Employment Agreements

In this section, we have a template employment offer letter and forms of employment agreement for either a senior or a junior employee.

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  • paperrockdocs.com template legal documents for employment
  • paperrockdocs.com template legal documents for employment
  • paperrockdocs.com template legal documents for employment

template employment documents at paper rock docs

What form should an employment contract take?

There is no fixed format for an employment contract.  Common forms adopted by employers include:

  • a letter agreement incorporating employment terms
  • a letter agreement with a separate schedule of employment terms
  • a short form contract of employment
  • a longer form contract of employment (or service agreement), typically for senior employees or directors

Employment terms consist of both express terms stated in the contract and implied terms.  Implied terms may arise from business efficacy, reflecting the intention of the parties, custom or past practice or operation of law.  Examples include:

  • express terms: salary, working hours and notice period
  • implied terms:
    • reflecting the parties’ intentions – requirement for the employee to have a professional qualification inherent in the job title
    • custom or past practice – entitlement to an annual bonus
    • operation of law – mutual duty of trust and confidence, employer’s duty to provide a safe workplace

What must be included in an employment contract?

Regardless of the form, English law mandates that certain specified matters are provided in writing to employees at or before the commencement of employment, known as a “written statement of particulars of employment” or a “section 1 statement”, by reference to section 1 of the Employment Rights Act 1996.

The section 1 statement can be a separate document or incorporated into the employment contract.  With limited exceptions, the required particulars must be included in a single document and provided before employment begins.  

The particulars which must be included in the section 1 statement are as follows.  Where there are no particulars to be stated for a particular matter, this should be stated.

  • names of employer (including address) and employee
  • date of commencement of employment and period of continuous employment
  • job title and brief work description
  • any probationary period, including its conditions and duration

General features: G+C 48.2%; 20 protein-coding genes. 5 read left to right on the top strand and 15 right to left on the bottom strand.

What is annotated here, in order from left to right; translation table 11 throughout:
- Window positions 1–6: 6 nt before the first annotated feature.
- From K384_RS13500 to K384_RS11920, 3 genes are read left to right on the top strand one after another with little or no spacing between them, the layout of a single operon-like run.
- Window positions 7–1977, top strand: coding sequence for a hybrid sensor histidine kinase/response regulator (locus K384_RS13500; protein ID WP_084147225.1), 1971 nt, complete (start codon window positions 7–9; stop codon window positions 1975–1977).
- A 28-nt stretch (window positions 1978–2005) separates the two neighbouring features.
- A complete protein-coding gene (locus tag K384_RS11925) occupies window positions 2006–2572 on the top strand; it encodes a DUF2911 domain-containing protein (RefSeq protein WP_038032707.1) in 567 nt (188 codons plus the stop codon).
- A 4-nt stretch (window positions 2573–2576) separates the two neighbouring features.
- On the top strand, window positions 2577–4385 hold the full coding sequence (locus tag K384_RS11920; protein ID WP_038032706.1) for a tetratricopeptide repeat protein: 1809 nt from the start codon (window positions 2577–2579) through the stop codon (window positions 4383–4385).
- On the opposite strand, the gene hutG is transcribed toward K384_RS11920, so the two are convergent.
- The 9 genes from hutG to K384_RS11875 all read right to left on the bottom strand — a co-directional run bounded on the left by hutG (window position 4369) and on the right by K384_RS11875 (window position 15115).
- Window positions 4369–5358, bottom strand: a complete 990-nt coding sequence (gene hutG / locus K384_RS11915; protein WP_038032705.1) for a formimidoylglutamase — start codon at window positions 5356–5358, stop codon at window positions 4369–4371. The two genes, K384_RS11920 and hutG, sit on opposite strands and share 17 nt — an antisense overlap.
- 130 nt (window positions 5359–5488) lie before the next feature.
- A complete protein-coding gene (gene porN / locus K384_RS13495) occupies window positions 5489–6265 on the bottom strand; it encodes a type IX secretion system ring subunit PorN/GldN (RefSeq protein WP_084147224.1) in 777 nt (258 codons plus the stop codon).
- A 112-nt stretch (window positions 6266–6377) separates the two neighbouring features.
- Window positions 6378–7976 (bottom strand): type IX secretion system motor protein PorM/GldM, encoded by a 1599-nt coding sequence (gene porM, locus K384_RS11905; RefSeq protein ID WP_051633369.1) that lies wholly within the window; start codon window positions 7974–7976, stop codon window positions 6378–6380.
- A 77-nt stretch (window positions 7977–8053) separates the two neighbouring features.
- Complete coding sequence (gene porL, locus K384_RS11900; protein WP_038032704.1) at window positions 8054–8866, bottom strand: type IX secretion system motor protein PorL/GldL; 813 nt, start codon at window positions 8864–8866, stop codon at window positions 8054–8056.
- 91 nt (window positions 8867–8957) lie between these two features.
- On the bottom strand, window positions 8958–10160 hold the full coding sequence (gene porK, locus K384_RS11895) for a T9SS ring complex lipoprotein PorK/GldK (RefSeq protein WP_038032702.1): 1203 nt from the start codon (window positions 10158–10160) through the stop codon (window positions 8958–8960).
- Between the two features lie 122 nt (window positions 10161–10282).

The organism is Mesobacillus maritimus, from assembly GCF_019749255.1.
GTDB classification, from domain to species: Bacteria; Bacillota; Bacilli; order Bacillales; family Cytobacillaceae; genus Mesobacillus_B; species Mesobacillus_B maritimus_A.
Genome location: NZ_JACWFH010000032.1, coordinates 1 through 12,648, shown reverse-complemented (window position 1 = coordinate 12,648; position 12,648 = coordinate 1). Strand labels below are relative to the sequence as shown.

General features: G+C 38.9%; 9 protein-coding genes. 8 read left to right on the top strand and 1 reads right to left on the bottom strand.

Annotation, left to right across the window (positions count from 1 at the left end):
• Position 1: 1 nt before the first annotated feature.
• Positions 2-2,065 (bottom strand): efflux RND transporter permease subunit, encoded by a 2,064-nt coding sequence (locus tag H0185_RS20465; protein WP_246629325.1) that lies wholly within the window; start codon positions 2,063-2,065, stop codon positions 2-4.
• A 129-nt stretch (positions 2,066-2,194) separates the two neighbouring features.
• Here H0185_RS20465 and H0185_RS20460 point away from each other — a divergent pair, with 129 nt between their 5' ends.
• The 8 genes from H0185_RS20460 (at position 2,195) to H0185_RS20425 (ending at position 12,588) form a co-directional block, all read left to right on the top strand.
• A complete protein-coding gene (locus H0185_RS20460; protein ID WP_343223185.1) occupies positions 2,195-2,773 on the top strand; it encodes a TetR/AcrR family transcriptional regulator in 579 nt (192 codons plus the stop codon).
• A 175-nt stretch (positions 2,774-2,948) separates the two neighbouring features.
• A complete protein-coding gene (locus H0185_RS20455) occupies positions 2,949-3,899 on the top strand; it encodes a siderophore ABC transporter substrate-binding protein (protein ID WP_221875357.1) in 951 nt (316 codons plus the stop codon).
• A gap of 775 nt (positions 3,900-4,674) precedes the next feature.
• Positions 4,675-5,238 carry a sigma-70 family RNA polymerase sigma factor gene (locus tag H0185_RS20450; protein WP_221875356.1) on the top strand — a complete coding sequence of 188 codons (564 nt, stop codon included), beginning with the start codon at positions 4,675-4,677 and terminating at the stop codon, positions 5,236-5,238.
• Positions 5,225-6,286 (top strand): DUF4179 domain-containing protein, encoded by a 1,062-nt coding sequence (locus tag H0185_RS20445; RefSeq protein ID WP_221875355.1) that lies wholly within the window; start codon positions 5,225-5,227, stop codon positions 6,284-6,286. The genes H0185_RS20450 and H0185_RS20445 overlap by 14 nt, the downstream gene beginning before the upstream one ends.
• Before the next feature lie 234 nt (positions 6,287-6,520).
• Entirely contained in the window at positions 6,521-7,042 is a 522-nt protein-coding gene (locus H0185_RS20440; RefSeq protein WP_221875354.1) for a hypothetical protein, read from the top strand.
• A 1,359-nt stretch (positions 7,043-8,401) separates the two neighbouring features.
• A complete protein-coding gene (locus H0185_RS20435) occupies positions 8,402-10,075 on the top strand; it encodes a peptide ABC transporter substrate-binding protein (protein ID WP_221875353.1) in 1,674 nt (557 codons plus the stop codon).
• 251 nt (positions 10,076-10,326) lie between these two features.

• place of work
  • pay or rate of pay or the method of calculating the employee’s pay
  • when the employee will be paid (weekly, monthly or other specified interval(s))
  • hours of work, including:
    • normal working hours
    • work days
    • variable work hours or days
  • terms and conditions relating to:
    • holiday entitlement, including public holidays and holiday pay (sufficient to enable entitlement to accrued holiday pay on termination of employment to be calculated)
    • incapacity due to sickness or injury, including provision for sick pay
    • other paid leave (for example, maternity or paternity leave)
    • pensions and pension schemes
  • other benefits provided by the employer not already provided
  • notice period for termination of employment given by the employee
  • any collective agreement which directly affect the terms and conditions of employment
  • if the employee is required to work outside the UK for a period of more than one month:
    • the period of such requirement
    • the currency in which the employee will be paid for such period
    • any additional remuneration or other benefits by reason of such requirement
    • any terms and conditions relating to the employee’s return to the UK
  • in relation to training:
    • any training entitlement provided by the employer
    • any part of that entitlement which the employer requires the employee to complete
    • other training which the employer requires the employee to complete but which the employer will not pay for

The written statement must also include (or the employer must provide a separate note within 2 months of the commencement of employment of):

  • the disciplinary rules and disciplinary and dismissal decision-making procedure applicable to the employee (or a reference to where they can be accessed)
  • the person to whom the employee should raise any grievance or complaint about any disciplinary or dismissal decision, including details of the applicable process

Any change to the written statement must be given to the employee at the earliest opportunity and, in any event, within 1 month.

If the employer fails to give the written statement as required, the employee may refer the matter to an employment tribunal to determine what particulars ought to have been provided.

In addition, where the employer has failed to provide the written statement as required and the employee successfully brings another substantive claim at an employment tribunal, the employee could be entitled to an increased award of a minimum of two weeks pay or a maximum of four weeks pay.  Such increased award is not payable if there are exceptional circumstances which would make an additional award unjust or inequitable.

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